Michelle Richardson: Life Imitating Art

  • By:  Corrin E. Morgan

Artist Michelle Richardson paints an ode to the potential of the children of downtown Newport News in this inspiring exhibit. 

Michelle Richardson is a self-taught artist who currently resides in downtown Newport News. Using art to channel her passion, Michelle seeks to empower and support the youth in her community by creating an inspirational exhibit that will be on display at Downing-Gross Cultural Arts Center in March 2020.

In “Don’t Count Me Out,” Richardson highlights the promise of the city’s youth by painting the portraits of over a dozen kids from the southeast community to prominently display in the Newport News Community Gallery. These portraits depict the children in their self-proclaimed dream careers—as lawyers, doctors, teachers, artists, police officers, and even a food critic. Michelle explains why this project is so important to the community.

 

TW: What inspired you to create this exhibit?

Michelle: Well, I’m not originally from downtown Newport News, but I have been here long enough to notice that there are negative assumptions made about living here and that bothers me—especially seeing how that discrimination impacts the kids.

I have children growing up here and I felt it was important to show them and all of the kids of our community that someone sees [them], someone cares about [them] and [that they] can do whatever [they] want to do in life regardless of how [they are perceived]. These kids are put into a category and automatically made a statistic. They don’t really know a lot about what is going on, but they do quickly pick up on how they’re being treated.

People look at the crime rate for the area, and instead of thinking about what kids in our neighborhood have to endure, they are treated like part of the problem. So, for them to actually see themselves progressing in life and achieving their dreams, my hope is that it will plant a seed.

I did a project before this exhibit called “The Future Me,” and I brought in one of the first portraits that I created for this exhibit for the kids to see, and that moment solidified everything. When I showed them [the piece], their eyes lit up. They were so excited. In that moment, they could see themselves in a way that they’ve probably never seen themselves before.

 

TW: I know that you had the chance to interview the kids featured in the exhibit. What was that experience like—speaking with the kids directly?

Michelle: One of the things that I noticed and found a bit disappointing is that when I would ask most of them about their career goals, I would get puzzled looks. You can tell that they haven’t really thought about it, and nobody really asks them. They will hear what one child says, and they’ll say it too, simply because they really don’t know what else to say.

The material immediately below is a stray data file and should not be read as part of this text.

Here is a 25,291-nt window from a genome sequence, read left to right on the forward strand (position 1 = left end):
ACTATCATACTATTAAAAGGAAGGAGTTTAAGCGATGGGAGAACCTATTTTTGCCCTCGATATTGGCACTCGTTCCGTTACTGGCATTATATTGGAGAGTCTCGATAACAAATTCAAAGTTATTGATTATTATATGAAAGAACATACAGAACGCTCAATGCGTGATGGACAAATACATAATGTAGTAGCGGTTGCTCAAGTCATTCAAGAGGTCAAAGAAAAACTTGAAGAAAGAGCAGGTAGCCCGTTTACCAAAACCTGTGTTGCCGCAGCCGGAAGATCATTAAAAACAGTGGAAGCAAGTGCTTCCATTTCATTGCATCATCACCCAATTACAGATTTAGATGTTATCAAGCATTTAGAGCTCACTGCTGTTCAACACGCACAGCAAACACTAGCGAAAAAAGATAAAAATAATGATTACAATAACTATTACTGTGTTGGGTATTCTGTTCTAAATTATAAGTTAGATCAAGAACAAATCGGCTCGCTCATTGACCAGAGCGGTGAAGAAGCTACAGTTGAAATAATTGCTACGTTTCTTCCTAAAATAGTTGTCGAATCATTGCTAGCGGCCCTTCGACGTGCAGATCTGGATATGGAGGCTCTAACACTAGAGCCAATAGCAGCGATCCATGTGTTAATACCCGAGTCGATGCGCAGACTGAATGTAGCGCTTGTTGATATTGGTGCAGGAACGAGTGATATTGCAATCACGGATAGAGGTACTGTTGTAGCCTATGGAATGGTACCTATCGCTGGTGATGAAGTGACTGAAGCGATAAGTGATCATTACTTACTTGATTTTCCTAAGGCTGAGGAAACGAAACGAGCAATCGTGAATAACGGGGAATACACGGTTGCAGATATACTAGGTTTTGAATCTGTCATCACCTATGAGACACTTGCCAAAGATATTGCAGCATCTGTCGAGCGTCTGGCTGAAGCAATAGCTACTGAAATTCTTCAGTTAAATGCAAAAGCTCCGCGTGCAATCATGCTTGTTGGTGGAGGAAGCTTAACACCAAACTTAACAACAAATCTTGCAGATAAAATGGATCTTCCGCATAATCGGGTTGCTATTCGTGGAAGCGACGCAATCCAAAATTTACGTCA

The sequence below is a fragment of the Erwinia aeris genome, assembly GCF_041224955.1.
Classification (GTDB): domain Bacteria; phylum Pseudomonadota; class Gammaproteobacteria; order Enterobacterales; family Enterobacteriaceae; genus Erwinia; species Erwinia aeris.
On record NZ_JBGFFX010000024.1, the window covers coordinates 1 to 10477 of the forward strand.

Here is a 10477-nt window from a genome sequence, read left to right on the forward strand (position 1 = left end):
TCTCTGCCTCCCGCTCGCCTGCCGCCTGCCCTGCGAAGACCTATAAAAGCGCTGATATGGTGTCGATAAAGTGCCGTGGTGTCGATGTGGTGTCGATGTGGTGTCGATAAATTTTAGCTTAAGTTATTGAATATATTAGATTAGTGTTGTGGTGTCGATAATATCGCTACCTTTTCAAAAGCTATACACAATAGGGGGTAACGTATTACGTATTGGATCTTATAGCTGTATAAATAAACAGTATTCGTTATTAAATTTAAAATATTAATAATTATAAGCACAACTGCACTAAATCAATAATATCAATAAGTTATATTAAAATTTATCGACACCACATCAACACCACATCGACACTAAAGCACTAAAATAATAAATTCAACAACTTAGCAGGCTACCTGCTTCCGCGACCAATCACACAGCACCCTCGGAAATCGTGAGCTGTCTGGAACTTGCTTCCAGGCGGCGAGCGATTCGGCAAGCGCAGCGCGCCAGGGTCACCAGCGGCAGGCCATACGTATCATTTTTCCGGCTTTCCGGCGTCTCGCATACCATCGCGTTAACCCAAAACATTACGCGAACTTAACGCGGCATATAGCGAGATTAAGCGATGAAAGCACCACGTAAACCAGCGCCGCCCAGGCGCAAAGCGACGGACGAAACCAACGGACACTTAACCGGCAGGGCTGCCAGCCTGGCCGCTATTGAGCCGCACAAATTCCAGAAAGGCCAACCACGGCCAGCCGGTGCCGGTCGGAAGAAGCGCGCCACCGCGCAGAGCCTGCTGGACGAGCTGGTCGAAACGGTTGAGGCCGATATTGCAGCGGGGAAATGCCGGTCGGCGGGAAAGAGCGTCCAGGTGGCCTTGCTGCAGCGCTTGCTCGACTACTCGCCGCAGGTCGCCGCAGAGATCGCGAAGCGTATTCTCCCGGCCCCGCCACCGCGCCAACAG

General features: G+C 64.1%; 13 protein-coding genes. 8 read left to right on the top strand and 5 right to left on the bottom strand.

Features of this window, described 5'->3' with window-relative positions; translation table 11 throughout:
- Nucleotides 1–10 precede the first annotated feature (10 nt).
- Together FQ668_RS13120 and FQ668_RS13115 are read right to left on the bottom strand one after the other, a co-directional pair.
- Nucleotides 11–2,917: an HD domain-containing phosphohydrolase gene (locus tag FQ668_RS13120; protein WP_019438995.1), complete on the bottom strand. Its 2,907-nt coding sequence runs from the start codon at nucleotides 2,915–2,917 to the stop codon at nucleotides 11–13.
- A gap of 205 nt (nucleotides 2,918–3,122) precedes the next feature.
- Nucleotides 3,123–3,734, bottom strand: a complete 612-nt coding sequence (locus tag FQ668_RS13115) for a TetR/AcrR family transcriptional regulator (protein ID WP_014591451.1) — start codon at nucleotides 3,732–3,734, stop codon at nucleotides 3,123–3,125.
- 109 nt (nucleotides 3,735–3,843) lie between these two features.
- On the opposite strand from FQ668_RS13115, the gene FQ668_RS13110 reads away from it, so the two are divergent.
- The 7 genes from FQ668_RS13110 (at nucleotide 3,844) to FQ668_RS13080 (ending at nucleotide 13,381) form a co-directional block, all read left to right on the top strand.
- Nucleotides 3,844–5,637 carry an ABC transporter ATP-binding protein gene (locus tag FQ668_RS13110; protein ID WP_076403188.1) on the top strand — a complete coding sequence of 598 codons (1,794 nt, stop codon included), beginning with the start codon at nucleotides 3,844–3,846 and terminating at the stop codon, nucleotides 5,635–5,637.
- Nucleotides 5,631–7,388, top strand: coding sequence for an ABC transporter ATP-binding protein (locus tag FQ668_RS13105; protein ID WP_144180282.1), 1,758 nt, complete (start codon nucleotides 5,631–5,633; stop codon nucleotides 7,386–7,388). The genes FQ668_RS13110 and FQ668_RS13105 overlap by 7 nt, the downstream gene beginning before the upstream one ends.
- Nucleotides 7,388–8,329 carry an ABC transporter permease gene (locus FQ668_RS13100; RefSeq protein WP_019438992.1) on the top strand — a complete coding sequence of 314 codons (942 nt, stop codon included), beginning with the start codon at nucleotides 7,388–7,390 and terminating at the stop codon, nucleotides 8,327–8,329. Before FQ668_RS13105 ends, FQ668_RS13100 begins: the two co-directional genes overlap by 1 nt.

I want them to know that there are more choices than the handful of careers that they hear about all of the time. All of them have so many gifts, and talents and I don’t want them to feel limited in any way. That’s the disappointing side. They need more exposure.

In one of the interviews, I asked a child, “What do you have to do to become this person?” and the child’s answer was simply, “Grow up.” This broke my heart. That was one of the things that I had in mind for this whole project. Of course, we have to prepare these kids for their future, but the thing is that the preparation isn’t going to do any good if they don’t even live.

I know a lot of these kids are in survival mode. Every single day is an accomplishment because of the things that they have to go through even as little children. So for them to not even think it’s important to have plans for the future [because of more immediate struggles] is just heartbreaking. Kids should be kids. They shouldn’t be worrying or having fear and anxiety about the next day. It makes me feel like this exhibit is really needed.

 

TW: What do you hope that people take away from viewing this exhibit?

Michelle: I hope to create a positive and energetic experience with this exhibit, but in a classical way. I want the kids to feel important. When a kid thinks of someone of importance, they often picture an adult. But I want them to view themselves as important and special and capable. I want them to feel like the spotlight is on them. I would hope that the parents and adults viewing the exhibit will be inspired and will see the potential in these kids. I hope that they ask themselves, “Am I doing my part to help these kids reach their goals?”

The exhibit reception for “Don’t Count Me Out” will be held on Saturday, March 21, 2020 at 1:00 pm at Downing-Gross Cultural Arts Center. This event is free and open to the public. To RSVP, please visit http://downinggross.org/dont-count-me-out . You can see more of Michelle’s work at https://www.michellezart.com/

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